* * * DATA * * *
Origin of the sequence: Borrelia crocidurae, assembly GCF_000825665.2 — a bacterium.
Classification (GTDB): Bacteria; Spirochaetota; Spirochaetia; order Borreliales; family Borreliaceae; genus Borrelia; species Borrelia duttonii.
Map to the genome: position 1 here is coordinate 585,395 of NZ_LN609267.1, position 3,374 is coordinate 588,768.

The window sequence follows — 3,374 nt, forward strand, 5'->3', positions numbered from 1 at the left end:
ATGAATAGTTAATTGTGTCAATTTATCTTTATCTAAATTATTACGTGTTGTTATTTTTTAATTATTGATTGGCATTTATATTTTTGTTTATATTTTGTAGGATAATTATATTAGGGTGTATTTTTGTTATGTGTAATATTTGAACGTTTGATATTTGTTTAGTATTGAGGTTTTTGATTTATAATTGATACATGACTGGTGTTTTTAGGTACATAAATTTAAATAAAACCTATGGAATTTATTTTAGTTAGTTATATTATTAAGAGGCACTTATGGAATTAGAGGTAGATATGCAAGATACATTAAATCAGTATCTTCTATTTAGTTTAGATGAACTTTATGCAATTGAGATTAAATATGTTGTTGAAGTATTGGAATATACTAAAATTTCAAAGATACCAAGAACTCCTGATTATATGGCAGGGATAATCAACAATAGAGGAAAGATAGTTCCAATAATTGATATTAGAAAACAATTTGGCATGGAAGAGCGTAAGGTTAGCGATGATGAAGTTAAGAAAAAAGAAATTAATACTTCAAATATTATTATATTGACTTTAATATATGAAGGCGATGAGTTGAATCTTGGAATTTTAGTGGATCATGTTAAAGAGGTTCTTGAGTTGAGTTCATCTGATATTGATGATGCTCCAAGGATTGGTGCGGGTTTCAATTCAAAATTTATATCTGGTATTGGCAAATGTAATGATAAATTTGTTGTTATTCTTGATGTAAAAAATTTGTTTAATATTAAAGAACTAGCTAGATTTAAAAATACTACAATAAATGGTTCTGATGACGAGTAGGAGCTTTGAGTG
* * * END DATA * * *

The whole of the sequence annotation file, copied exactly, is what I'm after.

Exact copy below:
Origin of the sequence: Borrelia crocidurae, assembly GCF_000825665.2 — a bacterium.
Classification (GTDB): Bacteria; Spirochaetota; Spirochaetia; order Borreliales; family Borreliaceae; genus Borrelia; species Borrelia duttonii.
Map to the genome: position 1 here is coordinate 585,395 of NZ_LN609267.1, position 3,374 is coordinate 588,768.

The window sequence follows — 3,374 nt, forward strand, 5'->3', positions numbered from 1 at the left end:
ATGAATAGTTAATTGTGTCAATTTATCTTTATCTAAATTATTACGTGTTGTTATTTTTTAATTATTGATTGGCATTTATATTTTTGTTTATATTTTGTAGGATAATTATATTAGGGTGTATTTTTGTTATGTGTAATATTTGAACGTTTGATATTTGTTTAGTATTGAGGTTTTTGATTTATAATTGATACATGACTGGTGTTTTTAGGTACATAAATTTAAATAAAACCTATGGAATTTATTTTAGTTAGTTATATTATTAAGAGGCACTTATGGAATTAGAGGTAGATATGCAAGATACATTAAATCAGTATCTTCTATTTAGTTTAGATGAACTTTATGCAATTGAGATTAAATATGTTGTTGAAGTATTGGAATATACTAAAATTTCAAAGATACCAAGAACTCCTGATTATATGGCAGGGATAATCAACAATAGAGGAAAGATAGTTCCAATAATTGATATTAGAAAACAATTTGGCATGGAAGAGCGTAAGGTTAGCGATGATGAAGTTAAGAAAAAAGAAATTAATACTTCAAATATTATTATATTGACTTTAATATATGAAGGCGATGAGTTGAATCTTGGAATTTTAGTGGATCATGTTAAAGAGGTTCTTGAGTTGAGTTCATCTGATATTGATGATGCTCCAAGGATTGGTGCGGGTTTCAATTCAAAATTTATATCTGGTATTGGCAAATGTAATGATAAATTTGTTGTTATTCTTGATGTAAAAAATTTGTTTAATATTAAAGAACTAGCTAGATTTAAAAATACTACAATAAATGGTTCTGATGACGAGTAGGAGCTTTGAGTG